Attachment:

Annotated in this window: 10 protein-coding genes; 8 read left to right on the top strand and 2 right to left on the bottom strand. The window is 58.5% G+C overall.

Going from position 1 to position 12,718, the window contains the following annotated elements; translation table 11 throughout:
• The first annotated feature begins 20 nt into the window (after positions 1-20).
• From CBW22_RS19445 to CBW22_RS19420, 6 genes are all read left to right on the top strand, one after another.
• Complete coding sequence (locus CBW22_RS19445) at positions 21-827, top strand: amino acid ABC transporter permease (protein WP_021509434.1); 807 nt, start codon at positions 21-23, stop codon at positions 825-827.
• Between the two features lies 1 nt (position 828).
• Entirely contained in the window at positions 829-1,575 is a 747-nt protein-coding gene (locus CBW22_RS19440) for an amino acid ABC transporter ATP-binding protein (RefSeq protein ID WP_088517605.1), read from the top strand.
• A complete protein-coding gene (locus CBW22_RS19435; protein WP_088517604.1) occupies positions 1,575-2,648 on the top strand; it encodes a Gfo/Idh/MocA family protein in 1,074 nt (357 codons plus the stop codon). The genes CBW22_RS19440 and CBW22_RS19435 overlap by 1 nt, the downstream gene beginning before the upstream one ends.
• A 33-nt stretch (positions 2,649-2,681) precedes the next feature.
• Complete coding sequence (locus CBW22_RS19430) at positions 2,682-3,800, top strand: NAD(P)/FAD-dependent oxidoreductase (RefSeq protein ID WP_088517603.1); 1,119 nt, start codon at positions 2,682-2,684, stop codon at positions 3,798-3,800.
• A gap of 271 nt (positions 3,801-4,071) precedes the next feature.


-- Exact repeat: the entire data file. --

Annotated in this window: 10 protein-coding genes; 8 read left to right on the top strand and 2 right to left on the bottom strand. The window is 58.5% G+C overall.

Going from position 1 to position 12,718, the window contains the following annotated elements; translation table 11 throughout:
• The first annotated feature begins 20 nt into the window (after positions 1-20).
• From CBW22_RS19445 to CBW22_RS19420, 6 genes are all read left to right on the top strand, one after another.
• Complete coding sequence (locus CBW22_RS19445) at positions 21-827, top strand: amino acid ABC transporter permease (protein WP_021509434.1); 807 nt, start codon at positions 21-23, stop codon at positions 825-827.
• Between the two features lies 1 nt (position 828).
• Entirely contained in the window at positions 829-1,575 is a 747-nt protein-coding gene (locus CBW22_RS19440) for an amino acid ABC transporter ATP-binding protein (RefSeq protein ID WP_088517605.1), read from the top strand.
• A complete protein-coding gene (locus CBW22_RS19435; protein WP_088517604.1) occupies positions 1,575-2,648 on the top strand; it encodes a Gfo/Idh/MocA family protein in 1,074 nt (357 codons plus the stop codon). The genes CBW22_RS19440 and CBW22_RS19435 overlap by 1 nt, the downstream gene beginning before the upstream one ends.
• A 33-nt stretch (positions 2,649-2,681) precedes the next feature.
• Complete coding sequence (locus CBW22_RS19430) at positions 2,682-3,800, top strand: NAD(P)/FAD-dependent oxidoreductase (RefSeq protein ID WP_088517603.1); 1,119 nt, start codon at positions 2,682-2,684, stop codon at positions 3,798-3,800.
• A gap of 271 nt (positions 3,801-4,071) precedes the next feature.